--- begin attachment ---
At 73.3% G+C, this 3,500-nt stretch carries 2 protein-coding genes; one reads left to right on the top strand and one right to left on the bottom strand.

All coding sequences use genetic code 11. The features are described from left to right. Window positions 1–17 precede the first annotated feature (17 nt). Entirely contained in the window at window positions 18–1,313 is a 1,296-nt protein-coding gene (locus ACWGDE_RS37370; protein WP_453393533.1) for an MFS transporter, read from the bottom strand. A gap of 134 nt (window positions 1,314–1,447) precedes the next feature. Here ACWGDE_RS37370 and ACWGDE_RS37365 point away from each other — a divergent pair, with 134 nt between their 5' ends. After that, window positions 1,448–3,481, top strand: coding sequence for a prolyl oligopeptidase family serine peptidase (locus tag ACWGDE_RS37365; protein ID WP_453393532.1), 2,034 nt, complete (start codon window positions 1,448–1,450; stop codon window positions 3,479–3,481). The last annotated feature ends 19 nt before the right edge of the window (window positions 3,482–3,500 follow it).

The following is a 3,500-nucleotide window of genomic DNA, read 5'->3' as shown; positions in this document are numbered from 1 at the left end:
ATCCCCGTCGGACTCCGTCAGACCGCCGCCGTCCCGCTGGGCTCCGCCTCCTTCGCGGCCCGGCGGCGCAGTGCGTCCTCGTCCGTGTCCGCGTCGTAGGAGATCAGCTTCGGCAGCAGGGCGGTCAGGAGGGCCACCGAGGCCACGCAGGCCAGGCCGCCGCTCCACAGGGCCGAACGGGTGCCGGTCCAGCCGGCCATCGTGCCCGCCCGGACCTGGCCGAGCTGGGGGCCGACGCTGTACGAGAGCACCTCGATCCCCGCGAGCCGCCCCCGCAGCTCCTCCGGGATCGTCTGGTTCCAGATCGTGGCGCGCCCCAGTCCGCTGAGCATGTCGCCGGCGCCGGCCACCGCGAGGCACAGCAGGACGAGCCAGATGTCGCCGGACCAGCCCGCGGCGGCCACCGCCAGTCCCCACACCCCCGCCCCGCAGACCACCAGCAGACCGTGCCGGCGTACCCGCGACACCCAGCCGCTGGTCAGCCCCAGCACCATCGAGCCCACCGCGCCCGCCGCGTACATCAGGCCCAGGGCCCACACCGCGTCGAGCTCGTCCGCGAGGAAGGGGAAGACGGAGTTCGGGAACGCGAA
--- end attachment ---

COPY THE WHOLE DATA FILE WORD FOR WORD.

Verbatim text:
At 73.3% G+C, this 3,500-nt stretch carries 2 protein-coding genes; one reads left to right on the top strand and one right to left on the bottom strand.

All coding sequences use genetic code 11. The features are described from left to right. Window positions 1–17 precede the first annotated feature (17 nt). Entirely contained in the window at window positions 18–1,313 is a 1,296-nt protein-coding gene (locus ACWGDE_RS37370; protein WP_453393533.1) for an MFS transporter, read from the bottom strand. A gap of 134 nt (window positions 1,314–1,447) precedes the next feature. Here ACWGDE_RS37370 and ACWGDE_RS37365 point away from each other — a divergent pair, with 134 nt between their 5' ends. After that, window positions 1,448–3,481, top strand: coding sequence for a prolyl oligopeptidase family serine peptidase (locus tag ACWGDE_RS37365; protein ID WP_453393532.1), 2,034 nt, complete (start codon window positions 1,448–1,450; stop codon window positions 3,479–3,481). The last annotated feature ends 19 nt before the right edge of the window (window positions 3,482–3,500 follow it).

The following is a 3,500-nucleotide window of genomic DNA, read 5'->3' as shown; positions in this document are numbered from 1 at the left end:
ATCCCCGTCGGACTCCGTCAGACCGCCGCCGTCCCGCTGGGCTCCGCCTCCTTCGCGGCCCGGCGGCGCAGTGCGTCCTCGTCCGTGTCCGCGTCGTAGGAGATCAGCTTCGGCAGCAGGGCGGTCAGGAGGGCCACCGAGGCCACGCAGGCCAGGCCGCCGCTCCACAGGGCCGAACGGGTGCCGGTCCAGCCGGCCATCGTGCCCGCCCGGACCTGGCCGAGCTGGGGGCCGACGCTGTACGAGAGCACCTCGATCCCCGCGAGCCGCCCCCGCAGCTCCTCCGGGATCGTCTGGTTCCAGATCGTGGCGCGCCCCAGTCCGCTGAGCATGTCGCCGGCGCCGGCCACCGCGAGGCACAGCAGGACGAGCCAGATGTCGCCGGACCAGCCCGCGGCGGCCACCGCCAGTCCCCACACCCCCGCCCCGCAGACCACCAGCAGACCGTGCCGGCGTACCCGCGACACCCAGCCGCTGGTCAGCCCCAGCACCATCGAGCCCACCGCGCCCGCCGCGTACATCAGGCCCAGGGCCCACACCGCGTCGAGCTCGTCCGCGAGGAAGGGGAAGACGGAGTTCGGGAACGCGAA